For the first time in 11 years, BP was removed from the index of the world's 100 most valuable brands. This index, compiled by Interbrand, a major marketing consultancy, is based on three factors: financial performance, role of the brand in purchase decisions, and its strength in securing earnings for the company. According to Interbrand, a majority of the company's brand value has been destroyed by the Gulf of Mexico disaster. Julian Dailly, director of valuation at Interbrand London, said: "BP failed to execute on the level of standards they talked so proudly about in the press and the majority of the company's brand value has been destroyed as a result. The overall impact can last a long time with the company finding it harder to enter new markets and bid for new contracts. The incident may not change the behaviour of people turning left and right at the petrol pump but it will have a huge impact on the company's bottom line and for a mineral giant that is critical."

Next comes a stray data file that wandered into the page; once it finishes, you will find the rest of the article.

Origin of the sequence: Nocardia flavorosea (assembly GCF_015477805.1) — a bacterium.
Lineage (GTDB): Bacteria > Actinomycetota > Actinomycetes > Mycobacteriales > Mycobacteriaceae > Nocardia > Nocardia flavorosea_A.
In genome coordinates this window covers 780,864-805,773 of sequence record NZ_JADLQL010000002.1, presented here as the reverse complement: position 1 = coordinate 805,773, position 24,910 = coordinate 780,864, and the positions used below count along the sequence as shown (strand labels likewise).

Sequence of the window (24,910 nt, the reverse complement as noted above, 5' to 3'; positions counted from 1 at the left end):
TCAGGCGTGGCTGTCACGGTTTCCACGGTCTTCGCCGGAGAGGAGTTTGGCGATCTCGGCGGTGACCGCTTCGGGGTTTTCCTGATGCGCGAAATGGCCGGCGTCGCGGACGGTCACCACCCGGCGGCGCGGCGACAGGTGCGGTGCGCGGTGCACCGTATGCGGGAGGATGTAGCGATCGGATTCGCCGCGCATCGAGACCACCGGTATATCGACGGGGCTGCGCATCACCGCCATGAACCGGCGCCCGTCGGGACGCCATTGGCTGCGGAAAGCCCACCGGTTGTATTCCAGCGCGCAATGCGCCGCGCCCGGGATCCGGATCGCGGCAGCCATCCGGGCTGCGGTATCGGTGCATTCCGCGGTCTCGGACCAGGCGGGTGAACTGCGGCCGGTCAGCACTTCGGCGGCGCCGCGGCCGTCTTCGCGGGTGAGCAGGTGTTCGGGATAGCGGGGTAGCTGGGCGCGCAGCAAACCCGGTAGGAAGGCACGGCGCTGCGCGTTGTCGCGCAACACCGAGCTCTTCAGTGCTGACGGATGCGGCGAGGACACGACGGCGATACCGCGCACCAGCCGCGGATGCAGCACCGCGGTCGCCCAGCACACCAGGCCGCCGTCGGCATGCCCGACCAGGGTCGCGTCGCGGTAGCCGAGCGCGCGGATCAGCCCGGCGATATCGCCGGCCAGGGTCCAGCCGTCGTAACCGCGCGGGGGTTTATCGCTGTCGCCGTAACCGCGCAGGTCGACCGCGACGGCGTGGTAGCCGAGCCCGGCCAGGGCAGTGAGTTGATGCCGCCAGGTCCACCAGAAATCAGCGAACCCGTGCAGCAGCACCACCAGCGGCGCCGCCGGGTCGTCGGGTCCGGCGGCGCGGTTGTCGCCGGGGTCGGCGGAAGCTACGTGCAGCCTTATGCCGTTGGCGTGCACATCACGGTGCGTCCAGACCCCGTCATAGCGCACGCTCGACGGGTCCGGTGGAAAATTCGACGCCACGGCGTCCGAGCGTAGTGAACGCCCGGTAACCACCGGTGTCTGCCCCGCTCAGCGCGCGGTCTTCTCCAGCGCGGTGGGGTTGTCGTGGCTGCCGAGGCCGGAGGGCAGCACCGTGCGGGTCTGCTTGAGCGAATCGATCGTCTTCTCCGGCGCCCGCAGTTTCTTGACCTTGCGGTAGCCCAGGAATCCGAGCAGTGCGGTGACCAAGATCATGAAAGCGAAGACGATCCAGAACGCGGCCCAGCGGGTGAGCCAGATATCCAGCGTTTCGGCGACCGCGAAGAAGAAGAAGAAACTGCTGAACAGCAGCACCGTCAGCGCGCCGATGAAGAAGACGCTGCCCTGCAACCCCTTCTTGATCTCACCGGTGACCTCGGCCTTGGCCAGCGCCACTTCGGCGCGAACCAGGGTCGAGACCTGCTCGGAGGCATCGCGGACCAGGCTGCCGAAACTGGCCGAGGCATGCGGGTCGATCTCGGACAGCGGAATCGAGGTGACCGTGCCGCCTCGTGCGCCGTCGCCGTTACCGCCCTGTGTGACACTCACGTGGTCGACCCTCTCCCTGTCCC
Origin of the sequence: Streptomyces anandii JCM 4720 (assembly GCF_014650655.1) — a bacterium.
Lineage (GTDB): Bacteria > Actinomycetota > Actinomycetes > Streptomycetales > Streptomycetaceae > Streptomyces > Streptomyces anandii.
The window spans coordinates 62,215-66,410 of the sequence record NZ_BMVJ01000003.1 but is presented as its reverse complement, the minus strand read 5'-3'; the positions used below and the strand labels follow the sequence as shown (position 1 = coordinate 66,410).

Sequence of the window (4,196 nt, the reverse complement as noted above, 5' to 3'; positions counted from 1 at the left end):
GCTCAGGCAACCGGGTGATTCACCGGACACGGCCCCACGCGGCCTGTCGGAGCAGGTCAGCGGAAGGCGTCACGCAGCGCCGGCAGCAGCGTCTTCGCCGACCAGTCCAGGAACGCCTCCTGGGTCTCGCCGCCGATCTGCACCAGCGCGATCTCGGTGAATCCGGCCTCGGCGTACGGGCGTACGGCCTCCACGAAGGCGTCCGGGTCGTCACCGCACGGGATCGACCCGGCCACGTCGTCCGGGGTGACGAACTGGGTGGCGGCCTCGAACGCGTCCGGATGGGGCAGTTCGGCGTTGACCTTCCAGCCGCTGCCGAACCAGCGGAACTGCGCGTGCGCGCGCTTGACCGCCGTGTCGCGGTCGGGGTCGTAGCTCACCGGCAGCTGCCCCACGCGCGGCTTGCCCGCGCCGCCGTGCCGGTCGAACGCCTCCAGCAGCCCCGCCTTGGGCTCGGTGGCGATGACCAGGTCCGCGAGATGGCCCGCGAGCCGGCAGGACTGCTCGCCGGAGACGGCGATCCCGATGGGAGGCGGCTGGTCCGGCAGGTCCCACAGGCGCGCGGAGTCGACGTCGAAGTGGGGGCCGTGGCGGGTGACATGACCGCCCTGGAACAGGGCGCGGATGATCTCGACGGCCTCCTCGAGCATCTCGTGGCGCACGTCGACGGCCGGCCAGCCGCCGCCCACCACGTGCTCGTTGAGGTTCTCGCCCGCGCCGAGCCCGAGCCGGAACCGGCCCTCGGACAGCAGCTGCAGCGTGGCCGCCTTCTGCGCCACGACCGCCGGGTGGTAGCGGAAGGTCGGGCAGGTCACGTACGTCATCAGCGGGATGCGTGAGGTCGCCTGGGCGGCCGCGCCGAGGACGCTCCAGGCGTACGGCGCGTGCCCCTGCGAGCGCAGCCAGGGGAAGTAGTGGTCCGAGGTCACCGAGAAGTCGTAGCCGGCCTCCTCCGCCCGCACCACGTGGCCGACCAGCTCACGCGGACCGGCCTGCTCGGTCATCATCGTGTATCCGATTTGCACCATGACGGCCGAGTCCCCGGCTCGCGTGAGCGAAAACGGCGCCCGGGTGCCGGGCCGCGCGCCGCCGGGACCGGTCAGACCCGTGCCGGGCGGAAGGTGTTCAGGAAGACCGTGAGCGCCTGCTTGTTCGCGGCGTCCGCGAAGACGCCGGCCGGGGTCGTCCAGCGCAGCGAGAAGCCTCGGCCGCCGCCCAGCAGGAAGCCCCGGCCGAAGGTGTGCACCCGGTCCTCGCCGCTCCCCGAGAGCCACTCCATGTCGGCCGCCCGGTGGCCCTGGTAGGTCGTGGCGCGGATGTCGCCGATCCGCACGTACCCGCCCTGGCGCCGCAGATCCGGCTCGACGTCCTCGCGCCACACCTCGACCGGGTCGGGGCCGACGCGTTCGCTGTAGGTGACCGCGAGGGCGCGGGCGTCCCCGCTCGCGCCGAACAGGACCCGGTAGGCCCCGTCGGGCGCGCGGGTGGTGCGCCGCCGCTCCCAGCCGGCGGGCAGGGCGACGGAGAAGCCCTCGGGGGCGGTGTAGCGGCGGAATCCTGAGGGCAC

International ratings agency Fitch slashed BP's credit rating six notches from "AA" to "BBB." The "BBB" rating is just two notches above junk status.  A lower credit rating pushes up the cost of borrowing as it shows that a company or country is a riskier investment and more likely to default. According to Fitch, "BP should not have trouble refinancing its debts if it needs to free up more cash to pay for the clean-up operation in the Gulf of Mexico."